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So Elon Musk’s Hyperloop Is Actually Getting Kinda Serious

Stashed in: Transportation!, @elonmusk, Elon Musk, Hyperloop!, Hyperloop

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Getting realer by the minute.

The startup plans to start construction on a full-scale, passenger-ready Hyperloop in 2016. The prototype will run 5 miles through Quay Valley, a planned community rising from nothing along Interstate 5, midway between San Francisco and Los Angeles. Ahlborn says he’s got several potential investors.

The startup also announced today that it has 400 “team members” working on the project. They aren’t employees, but women and men with regular gigs at places like NASA, Boeing, and SpaceX, who spend their spare time on Hyperloop in exchange for stock options. It’s easy to see why they want to get involved: It’s the chance to work on a truly revolutionary form of transportation—even if some remain convinced it’s never gonna happen.

The partnerships with Oerlikon and Aecom are a big endorsement, suggesting the prototype may be a real thing, not an idea whipped up by Don Quixote. It shows the project is worthy of time and effort from two publicly traded companies with shareholders to answer to. And these companies know what they’re doing. Oerlikon has been in the vacuum business for more than a century, and has worked on projects like the large hadron collider at CERN.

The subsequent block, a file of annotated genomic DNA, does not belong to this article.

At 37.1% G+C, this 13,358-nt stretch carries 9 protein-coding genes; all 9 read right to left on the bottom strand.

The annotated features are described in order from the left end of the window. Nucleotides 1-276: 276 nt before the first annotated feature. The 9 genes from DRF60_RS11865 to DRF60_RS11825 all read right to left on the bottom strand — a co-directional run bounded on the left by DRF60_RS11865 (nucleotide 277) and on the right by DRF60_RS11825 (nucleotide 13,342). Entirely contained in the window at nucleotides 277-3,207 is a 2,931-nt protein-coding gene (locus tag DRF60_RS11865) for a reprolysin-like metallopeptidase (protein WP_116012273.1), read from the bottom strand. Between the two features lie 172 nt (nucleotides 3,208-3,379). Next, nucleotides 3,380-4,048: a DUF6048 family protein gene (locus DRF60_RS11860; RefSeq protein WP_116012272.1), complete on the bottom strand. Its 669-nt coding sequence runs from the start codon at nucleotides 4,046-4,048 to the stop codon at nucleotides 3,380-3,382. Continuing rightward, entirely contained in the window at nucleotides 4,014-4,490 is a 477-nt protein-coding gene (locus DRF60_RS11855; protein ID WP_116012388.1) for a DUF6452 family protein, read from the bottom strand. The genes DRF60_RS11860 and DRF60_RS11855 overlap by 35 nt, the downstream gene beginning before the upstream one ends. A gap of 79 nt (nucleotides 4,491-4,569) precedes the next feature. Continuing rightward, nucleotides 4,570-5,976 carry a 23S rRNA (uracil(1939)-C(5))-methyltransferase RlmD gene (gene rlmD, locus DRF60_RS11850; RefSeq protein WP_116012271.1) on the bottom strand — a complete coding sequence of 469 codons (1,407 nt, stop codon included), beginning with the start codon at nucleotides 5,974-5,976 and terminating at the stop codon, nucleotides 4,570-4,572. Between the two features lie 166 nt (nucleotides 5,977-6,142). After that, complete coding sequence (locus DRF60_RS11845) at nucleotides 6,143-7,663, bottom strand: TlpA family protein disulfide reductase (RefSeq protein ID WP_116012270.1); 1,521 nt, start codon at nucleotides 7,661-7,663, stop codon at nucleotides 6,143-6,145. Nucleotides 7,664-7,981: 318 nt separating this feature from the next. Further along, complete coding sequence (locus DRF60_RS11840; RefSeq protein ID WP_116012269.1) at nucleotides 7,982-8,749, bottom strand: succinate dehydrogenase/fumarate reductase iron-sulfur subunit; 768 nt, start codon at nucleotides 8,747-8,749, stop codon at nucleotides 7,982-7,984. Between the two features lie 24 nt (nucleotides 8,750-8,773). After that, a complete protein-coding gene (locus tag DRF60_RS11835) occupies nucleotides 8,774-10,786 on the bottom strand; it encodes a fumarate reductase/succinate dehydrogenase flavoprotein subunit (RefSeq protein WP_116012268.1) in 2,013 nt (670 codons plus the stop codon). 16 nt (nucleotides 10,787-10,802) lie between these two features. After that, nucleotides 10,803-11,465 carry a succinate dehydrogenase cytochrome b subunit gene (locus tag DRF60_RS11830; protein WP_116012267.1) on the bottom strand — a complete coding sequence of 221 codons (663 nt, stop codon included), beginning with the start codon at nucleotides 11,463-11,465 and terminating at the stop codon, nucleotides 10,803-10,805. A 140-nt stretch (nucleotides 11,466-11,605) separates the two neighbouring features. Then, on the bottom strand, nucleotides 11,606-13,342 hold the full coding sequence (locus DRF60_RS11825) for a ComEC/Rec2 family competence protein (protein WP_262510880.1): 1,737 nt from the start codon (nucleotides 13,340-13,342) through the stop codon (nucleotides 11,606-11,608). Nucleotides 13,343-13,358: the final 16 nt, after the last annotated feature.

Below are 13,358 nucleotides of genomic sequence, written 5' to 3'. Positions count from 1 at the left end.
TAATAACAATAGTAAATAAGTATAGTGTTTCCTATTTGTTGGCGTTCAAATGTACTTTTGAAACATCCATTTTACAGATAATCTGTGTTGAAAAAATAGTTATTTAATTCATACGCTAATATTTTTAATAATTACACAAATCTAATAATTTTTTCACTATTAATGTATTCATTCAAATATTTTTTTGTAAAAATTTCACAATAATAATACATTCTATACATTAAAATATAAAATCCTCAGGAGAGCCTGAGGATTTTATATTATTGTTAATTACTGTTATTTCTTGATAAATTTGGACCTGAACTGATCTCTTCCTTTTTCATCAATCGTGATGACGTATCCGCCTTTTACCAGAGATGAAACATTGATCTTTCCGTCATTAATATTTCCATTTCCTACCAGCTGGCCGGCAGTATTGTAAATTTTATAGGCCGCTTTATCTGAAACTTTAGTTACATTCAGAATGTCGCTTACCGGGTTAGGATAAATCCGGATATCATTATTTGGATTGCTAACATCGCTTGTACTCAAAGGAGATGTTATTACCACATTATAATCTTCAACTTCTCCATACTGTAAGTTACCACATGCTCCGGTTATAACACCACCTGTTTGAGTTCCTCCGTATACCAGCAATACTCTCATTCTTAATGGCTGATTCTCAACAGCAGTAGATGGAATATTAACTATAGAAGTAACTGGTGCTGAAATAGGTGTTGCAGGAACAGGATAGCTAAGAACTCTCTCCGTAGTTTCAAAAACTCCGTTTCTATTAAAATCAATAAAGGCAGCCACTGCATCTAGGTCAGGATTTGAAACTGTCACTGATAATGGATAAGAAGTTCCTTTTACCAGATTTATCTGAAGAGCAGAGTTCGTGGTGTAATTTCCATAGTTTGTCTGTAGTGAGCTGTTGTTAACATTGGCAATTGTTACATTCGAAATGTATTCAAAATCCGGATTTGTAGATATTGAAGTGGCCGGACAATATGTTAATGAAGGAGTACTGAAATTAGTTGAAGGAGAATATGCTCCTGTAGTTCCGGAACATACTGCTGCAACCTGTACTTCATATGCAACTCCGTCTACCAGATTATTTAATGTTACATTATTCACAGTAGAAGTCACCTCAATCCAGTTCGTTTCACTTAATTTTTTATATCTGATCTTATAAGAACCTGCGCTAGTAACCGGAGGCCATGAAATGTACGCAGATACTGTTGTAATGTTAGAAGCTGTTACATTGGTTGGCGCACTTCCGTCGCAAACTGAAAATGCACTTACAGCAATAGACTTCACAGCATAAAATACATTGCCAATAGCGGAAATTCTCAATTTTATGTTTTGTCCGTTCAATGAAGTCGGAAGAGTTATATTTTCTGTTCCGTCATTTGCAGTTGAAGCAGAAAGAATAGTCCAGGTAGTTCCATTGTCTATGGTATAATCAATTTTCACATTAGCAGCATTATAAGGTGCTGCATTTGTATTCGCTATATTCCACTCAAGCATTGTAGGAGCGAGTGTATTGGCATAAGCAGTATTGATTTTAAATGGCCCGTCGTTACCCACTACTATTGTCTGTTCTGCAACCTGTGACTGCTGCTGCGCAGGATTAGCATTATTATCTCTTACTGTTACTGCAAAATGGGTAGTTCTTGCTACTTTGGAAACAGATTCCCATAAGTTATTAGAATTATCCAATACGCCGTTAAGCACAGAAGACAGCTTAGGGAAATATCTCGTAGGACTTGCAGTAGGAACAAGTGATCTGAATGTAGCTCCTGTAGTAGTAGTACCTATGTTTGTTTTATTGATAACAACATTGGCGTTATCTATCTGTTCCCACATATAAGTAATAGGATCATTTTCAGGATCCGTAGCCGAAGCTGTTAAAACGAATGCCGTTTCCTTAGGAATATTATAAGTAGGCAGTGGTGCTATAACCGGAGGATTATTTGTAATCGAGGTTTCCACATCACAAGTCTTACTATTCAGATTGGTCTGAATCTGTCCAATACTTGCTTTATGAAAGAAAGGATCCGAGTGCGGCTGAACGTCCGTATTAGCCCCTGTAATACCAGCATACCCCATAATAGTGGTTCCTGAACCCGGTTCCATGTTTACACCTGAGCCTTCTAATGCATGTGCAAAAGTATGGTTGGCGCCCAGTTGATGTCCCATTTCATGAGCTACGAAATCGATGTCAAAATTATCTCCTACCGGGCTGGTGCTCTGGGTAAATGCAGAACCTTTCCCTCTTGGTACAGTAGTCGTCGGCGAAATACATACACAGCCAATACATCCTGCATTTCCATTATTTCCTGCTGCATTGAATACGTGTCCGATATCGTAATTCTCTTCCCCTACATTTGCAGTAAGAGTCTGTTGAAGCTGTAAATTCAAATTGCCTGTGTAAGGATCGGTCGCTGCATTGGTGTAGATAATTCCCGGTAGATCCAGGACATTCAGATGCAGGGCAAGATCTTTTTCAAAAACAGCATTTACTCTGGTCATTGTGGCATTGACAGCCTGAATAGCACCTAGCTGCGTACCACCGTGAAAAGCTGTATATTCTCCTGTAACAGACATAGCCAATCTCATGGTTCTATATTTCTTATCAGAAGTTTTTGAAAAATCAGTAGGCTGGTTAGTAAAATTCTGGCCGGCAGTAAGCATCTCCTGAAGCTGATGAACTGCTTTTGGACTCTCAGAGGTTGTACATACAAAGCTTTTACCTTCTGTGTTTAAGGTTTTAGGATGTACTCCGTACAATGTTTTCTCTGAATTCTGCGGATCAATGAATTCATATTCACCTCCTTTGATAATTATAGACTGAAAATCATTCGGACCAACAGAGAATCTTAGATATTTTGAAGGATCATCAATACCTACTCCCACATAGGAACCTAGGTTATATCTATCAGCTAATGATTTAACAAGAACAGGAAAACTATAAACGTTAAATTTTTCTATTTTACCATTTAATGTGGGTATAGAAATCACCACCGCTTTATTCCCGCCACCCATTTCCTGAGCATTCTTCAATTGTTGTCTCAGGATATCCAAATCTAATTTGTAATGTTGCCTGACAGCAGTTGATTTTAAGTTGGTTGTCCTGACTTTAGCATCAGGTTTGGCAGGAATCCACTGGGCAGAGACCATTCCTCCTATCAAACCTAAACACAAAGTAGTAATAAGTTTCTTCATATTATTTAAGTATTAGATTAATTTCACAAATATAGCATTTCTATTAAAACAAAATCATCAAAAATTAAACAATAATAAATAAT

That's good but a Reddit comment is a bit more skeptical:

I was enthusiastic with that idea, until I read Alon Levy's skeptical piece on it, which essentially says: yeah, it can be done, but it won't be as cheap as claimed, nor will it be within acceptable comfort and safety levels.

700 Reddit comments:

Well they could still sell to Theme Parks where people pay to be transported in unacceptable and uncomfortable ways. 

Great critique by Alon Levy. But to be fair to Elon Musk, this isn't his actual business for which he's responsible for the research -- he just dropped the concept and explicitly said someone else needs to do all the work. Flim-flam or not, this is the most excited I've seen tech people get about a non-individualistic transportation option in a long time. You know what they say: "If you want to build a ship, don't drum up people together to collect wood and don't assign them tasks and work, but rather teach them to long for the endless immensity of the sea.” 

Apparently that quote is from Antoine de Saint-Exupéry:

It's fascinating that all Elon Musk had to do was put the idea out there and suddenly others were rushing to make it real.

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